By Amy Silverman
By Olivia LaVecchia
By Monica Alonzo and Stephen Lemons
By Chris Parker
By Michael Lacey
By Weston Phippen
The intent was to make operations as lean as possible, to replace full-timers with contract labor wherever possible.
The next surprise descended on the boards of the new and the old WIU corporations alike. On September 1, the Arizona Court of Appeals reversed the Superior Court decision denying that WIU had to pay back loans to World Universities and Ronald Bauer, and ordered that summary judgment be entered in favor of Bauer. Suddenly, WIU had an additional $4.6 million added to the liability side of its balance sheet, and the proposed sale became instantly complicated.
If and when the sale occurs, the nonprofit entity now known as WIU would transfer its name and certain assets to an entirely new corporation formed by the for-profit investor group, which would then run the university. The debts of the old corporation would be paid by the proceeds of the sale, and that nonprofit entity would be dissolved.
But the investors have not offered to pay anything near $4 million to acquire WIU. And the WIU board is left wondering if the new debt could be dumped off on the soon-to-be-extinct nonprofit corporation.
William Moore, Ronald Bauer's attorney, has taken a firm stance against such a move. "There's no way you can get out of a debt that easily, by transferring your assets to another corporation," he says. "Until some provision's made for the payment of the debt, there's going to be a big problem with any sort of transfer."
WIU has asked the appeals court to reconsider its reversal. Meanwhile, the new investors have stated that the question will be settled one way or another, perhaps by reaching a settlement with Bauer.
Taking the theoretical market value of $1.3 million to $1.5 million, less $700,000 in prepaid tuition, less an estimated $300,000 in other debts, would leave $300,000 to $500,000 to cover Bauer's claims.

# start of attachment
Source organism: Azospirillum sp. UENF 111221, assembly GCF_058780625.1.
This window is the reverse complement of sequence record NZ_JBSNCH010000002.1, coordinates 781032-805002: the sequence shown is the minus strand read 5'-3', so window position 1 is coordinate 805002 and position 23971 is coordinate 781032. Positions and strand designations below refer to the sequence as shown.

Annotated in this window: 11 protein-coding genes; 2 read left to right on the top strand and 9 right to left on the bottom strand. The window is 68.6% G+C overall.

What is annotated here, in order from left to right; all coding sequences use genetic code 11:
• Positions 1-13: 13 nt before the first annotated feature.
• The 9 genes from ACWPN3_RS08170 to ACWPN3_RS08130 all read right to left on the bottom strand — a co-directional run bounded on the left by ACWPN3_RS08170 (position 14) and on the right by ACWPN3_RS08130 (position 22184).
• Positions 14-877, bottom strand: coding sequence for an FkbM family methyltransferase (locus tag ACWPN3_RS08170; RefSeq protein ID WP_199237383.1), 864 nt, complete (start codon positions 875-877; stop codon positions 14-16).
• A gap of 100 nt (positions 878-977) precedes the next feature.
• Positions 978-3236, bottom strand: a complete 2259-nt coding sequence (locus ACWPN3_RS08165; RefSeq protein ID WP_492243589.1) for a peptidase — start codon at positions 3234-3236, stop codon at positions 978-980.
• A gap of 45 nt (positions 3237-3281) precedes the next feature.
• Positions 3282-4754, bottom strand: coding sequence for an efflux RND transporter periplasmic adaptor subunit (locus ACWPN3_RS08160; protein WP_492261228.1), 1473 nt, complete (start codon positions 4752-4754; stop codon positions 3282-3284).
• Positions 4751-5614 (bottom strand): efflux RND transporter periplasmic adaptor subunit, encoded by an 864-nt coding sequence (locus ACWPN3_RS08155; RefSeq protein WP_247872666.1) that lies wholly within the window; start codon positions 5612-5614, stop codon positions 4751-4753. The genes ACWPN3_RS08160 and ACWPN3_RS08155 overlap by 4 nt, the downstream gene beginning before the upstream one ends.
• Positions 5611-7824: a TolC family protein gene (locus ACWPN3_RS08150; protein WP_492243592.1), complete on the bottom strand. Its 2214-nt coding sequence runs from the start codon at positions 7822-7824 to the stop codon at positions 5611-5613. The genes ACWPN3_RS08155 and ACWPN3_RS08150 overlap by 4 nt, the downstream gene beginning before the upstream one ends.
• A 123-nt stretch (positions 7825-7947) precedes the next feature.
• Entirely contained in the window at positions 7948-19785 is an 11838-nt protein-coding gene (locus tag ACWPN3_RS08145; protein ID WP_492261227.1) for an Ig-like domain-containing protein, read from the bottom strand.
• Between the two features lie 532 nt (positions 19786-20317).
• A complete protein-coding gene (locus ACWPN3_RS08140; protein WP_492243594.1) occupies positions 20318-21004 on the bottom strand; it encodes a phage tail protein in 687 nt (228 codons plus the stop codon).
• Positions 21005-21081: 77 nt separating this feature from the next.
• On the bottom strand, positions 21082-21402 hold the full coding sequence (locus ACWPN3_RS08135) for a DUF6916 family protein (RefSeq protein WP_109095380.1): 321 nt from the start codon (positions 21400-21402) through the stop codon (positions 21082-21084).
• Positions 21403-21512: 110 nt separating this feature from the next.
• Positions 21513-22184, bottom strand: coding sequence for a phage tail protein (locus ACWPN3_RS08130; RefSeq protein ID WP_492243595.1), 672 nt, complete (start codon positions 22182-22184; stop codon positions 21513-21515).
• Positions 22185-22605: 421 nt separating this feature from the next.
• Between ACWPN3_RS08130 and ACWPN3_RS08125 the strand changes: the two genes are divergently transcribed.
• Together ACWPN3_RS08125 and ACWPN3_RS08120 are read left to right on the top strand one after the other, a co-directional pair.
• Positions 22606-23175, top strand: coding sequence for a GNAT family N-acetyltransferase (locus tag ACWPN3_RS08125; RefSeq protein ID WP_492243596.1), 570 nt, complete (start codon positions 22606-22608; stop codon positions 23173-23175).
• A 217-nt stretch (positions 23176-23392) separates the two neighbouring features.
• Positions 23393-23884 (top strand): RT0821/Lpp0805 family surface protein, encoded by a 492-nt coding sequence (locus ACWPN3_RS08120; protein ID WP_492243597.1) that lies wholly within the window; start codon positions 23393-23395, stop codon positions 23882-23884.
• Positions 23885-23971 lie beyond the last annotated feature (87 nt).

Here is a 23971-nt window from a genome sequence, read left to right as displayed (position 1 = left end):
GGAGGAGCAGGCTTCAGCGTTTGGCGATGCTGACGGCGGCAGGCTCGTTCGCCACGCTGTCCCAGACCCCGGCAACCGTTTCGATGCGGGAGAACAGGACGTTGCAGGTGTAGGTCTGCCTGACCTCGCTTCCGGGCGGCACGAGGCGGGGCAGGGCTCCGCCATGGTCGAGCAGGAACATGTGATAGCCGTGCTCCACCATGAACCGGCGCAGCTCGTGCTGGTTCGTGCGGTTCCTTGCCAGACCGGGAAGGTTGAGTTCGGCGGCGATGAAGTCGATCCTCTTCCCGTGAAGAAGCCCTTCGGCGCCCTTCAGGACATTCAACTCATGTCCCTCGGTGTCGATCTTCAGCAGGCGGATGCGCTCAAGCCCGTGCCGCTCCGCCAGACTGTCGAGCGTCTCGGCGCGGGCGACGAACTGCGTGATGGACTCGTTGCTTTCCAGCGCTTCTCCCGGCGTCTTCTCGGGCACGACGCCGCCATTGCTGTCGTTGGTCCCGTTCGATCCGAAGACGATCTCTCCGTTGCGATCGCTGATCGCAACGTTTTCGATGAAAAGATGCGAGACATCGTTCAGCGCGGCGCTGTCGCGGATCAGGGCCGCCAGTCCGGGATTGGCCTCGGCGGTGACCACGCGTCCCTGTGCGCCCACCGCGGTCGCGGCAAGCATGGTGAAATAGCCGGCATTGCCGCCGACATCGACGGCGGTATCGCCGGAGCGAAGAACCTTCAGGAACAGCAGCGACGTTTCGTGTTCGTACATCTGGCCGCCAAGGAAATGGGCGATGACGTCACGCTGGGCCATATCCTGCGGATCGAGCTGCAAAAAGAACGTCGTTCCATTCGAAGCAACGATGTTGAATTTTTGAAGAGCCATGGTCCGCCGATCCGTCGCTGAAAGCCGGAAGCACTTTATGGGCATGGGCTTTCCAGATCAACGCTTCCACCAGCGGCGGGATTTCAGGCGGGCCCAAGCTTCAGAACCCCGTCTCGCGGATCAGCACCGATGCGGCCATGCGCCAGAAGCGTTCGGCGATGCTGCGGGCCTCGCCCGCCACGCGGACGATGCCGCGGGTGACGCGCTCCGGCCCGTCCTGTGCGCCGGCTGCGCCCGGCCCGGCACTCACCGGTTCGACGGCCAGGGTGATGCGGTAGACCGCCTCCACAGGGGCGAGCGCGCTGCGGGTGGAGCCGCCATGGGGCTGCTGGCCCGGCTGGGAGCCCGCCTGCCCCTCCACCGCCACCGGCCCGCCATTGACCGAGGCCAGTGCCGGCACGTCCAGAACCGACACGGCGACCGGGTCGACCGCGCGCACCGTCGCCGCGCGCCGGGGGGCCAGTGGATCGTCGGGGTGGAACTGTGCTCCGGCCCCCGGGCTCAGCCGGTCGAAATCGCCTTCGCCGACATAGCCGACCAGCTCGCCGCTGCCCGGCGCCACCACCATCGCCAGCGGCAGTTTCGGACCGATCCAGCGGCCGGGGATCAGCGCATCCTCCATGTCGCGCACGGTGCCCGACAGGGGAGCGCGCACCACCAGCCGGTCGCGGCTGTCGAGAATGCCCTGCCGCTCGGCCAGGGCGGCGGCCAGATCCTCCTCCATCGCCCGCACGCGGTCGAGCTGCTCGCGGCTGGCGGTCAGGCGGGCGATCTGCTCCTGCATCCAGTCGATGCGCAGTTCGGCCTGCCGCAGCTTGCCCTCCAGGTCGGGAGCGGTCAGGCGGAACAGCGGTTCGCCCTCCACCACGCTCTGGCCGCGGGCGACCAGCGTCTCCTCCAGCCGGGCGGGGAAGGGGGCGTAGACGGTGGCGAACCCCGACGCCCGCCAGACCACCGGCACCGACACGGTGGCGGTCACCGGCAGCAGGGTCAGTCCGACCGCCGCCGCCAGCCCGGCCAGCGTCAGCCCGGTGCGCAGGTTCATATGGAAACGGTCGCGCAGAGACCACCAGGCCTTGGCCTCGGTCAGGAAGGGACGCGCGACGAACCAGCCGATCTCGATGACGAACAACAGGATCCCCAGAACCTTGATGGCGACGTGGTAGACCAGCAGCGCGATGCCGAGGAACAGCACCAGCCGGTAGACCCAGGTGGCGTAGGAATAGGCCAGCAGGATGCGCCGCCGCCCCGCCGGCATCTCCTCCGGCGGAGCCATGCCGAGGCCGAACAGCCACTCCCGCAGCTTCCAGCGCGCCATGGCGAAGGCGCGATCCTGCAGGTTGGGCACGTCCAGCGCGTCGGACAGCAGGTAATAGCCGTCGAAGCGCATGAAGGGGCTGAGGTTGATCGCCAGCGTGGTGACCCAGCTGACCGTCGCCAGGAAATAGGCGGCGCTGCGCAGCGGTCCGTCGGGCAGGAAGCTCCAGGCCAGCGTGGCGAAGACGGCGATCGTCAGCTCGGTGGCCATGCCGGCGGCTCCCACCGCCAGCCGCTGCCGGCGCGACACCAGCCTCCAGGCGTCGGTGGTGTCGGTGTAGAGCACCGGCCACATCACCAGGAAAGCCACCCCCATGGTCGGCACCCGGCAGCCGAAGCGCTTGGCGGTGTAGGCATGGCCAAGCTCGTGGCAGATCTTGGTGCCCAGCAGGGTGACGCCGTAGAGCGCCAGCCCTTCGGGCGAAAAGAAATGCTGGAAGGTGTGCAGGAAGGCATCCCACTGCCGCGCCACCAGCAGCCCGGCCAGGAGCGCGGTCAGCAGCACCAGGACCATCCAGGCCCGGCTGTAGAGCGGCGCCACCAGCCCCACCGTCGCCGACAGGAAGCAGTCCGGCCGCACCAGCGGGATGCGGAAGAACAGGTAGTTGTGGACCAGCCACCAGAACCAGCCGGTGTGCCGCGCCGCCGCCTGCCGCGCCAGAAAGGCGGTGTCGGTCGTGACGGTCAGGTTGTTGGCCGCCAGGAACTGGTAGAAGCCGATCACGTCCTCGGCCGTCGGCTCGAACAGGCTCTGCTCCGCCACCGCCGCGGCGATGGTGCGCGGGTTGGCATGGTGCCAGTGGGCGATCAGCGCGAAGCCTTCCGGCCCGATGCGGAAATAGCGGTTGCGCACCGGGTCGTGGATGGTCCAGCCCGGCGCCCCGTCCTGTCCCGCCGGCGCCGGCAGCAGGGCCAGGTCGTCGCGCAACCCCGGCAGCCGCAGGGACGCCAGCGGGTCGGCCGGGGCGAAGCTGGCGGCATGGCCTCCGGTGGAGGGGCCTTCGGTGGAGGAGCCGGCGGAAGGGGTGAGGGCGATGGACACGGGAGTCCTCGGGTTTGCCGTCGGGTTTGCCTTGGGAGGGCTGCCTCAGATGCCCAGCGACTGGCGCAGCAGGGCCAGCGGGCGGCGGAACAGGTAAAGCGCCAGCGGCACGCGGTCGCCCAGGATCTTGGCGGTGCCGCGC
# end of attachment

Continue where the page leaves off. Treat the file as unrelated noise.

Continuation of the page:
"Knowing Bauer, if they offered him $500,000 to walk away, he might take it," says former WIU comptroller Lee Simpson. "On the flip side, he's been pushed around enough that he just might not go for it."
But as Blair says with a sigh, "If they're looking for $4 million, well, I'd like to find it, too."
Perhaps it will be left to the prospective investors to pick up whatever pieces are left in the wake of bankruptcy proceedings.
Even if the dealing parties figure out a way to squelch or satisfy Bauer, former WIU employees are questioning whether a group of businessmen can make the university run better than they could.
While board president Blair extols Haynes' "good, solid leadership," which has helped turn around WIU's finances, others question his credentials.
"Here's the joke," says Carolyn Flagler, the university's former director of international programs. "Jim Haynes has a bachelor's degree. He has no industry experience; he has no academic experience. It's nothing against him personally, but if we were going to build a business that was oriented toward a more aggressive, profit-educational stance, you'd think they would pick someone who had some sort of connections or credibility either in industry or academia, or at least a credential.
"I've worked in industry where you make decisions from a bottom-line point of view, but I wonder from a staff point of view what the hell they're doing."
"They're doing what they're doing to get the money out of the university," says former comptroller Lee Simpson, "and my only concern would be that they would milk more money out of it than they should." Then he softens.
"[John Cotton's] going to make a run for it, and dump some money into the university. If they do it right, it can be a good university and a good revenue producer."
Daniel Diethelm of the new investor group counters by pointing out how badly bureaucrats and state governments have delivered education. He would describe his group's investment as largely philanthropic in nature, aimed at keeping the university in business as a favor to its alumni and for its service to the business community.
But, he admits, "If run academically appropriately, if you keep the academic standards up and you provide a good service, education is going to be the foremost field in the future. Everybody needs it."
Can good deeds and good profits co-exist? James Samels, a Boston-based college business consultant, thinks so. "I don't think it's necessarily a self-serving, totally pecuniary interest that seeks to upstream the vertical integration of business synergies so that they can just turn a buck," he says. Nonacademic translation: Businessmen aren't just whores for money.
Standard English commentary: "But I do think they wouldn't be doing it if there wasn't a buck to be made.